This term we've been tracking down the latest instalment in some of the significant stories we've told in Friday magazine since 1998. This week: birth of the Teaching Awards In July 1999, when Friday magazine was just over a year old, we reminded readers that "It could be you". That summer saw the first of what has become an annual event in the educational calender: the Teaching Awards.
The awards, like Friday, aimed to celebrate the fantastic work that goes on, largely unsung, in schools up and down the country. Like Friday, they were intended to make a contribution to acknowledging - and sharing - great work by teachers and other adults that has lasting value in children's lives.
For this final issue of Friday, we are catching up on what happened next for the awards; the eighth set of regional finals have just finished and the national winners will be announced in October. Initially just for schools in England, the scheme now covers Scotland, Wales and Northern Ireland. New chief executive Caroline Evans is the fourth to hold the post, which she took up last December; she believes the awards have made a difference. "Education is now a much more positive environment," she says.
"Teaching is the first choice of career changers and recent graduates, which was not the case in 1999."
Finalists, she says, all tend to say the same thing. That they did not expect to win, that they are proud to be on the podium, but that most of all they are proud to be a teacher (or classroom assistant, head or governor - the number of categories has expanded to 12 from nine in the early days.) This year sees the introduction of an award for governors and the renaming of an award dedicated to the late, great Ted Wragg, a trustee of the awards and chair until his death of the national judging panel. "Ted was a key figure for us and we are proud to be able to have dedicated an award to his memory," says Caroline Evans. That his award is sponsored by the innovation unit at the Department for Education and Skills would no doubt have prompted a wry smile from the man himself.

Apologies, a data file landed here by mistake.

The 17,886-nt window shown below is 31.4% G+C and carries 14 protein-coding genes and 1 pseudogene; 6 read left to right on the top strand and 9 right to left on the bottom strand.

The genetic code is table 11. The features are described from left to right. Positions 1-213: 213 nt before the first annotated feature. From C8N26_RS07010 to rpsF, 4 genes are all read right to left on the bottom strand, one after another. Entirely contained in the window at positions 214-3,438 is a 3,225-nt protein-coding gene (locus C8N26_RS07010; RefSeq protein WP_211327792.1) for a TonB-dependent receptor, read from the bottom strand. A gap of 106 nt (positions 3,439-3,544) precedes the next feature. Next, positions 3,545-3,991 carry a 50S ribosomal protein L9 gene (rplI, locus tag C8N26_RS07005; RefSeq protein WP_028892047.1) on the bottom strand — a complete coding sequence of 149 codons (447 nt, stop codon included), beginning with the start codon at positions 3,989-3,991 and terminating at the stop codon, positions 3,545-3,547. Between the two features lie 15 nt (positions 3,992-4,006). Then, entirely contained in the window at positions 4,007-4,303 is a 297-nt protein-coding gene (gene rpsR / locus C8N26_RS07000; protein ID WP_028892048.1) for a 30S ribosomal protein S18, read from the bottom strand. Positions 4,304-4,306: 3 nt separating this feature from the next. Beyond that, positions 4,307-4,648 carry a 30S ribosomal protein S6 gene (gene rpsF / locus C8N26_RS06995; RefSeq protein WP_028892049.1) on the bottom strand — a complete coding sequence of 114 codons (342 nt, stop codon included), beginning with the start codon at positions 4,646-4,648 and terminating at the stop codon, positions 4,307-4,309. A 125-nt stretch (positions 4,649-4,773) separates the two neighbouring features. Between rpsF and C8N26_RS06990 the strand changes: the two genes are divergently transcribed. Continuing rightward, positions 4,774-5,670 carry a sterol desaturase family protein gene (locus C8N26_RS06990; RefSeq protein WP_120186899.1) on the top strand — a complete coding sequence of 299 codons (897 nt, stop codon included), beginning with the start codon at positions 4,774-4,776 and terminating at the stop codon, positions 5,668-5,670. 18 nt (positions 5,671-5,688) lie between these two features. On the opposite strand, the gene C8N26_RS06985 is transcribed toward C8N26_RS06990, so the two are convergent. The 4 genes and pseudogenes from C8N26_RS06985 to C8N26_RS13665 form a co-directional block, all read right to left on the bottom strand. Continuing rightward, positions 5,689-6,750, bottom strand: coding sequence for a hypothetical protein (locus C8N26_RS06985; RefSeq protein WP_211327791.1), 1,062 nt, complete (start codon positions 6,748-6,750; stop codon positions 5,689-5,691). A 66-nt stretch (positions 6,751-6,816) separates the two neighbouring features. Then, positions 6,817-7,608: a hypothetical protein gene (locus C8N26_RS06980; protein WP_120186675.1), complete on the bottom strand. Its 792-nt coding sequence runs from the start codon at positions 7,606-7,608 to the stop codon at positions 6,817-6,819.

The early cash prizes - pound;20,000 for the schools of national winners - were abandoned in 2005, not just because of perennial difficulties with attracting sufficient sponsorship. "It's a professional accolade," says Caroline Evans. "It's all about teaching and learning." Winning awards certainly appears to help keep people motivated. Of the four regional winners we featured in that early issue of Friday, at least two (Emma Rippingale of Poplars county primary in Suffolk and Jane Roberts, head of drama at Collingwood College, Surrey) are still doing great work in the same schools.
We hope that Friday magazine has helped, too.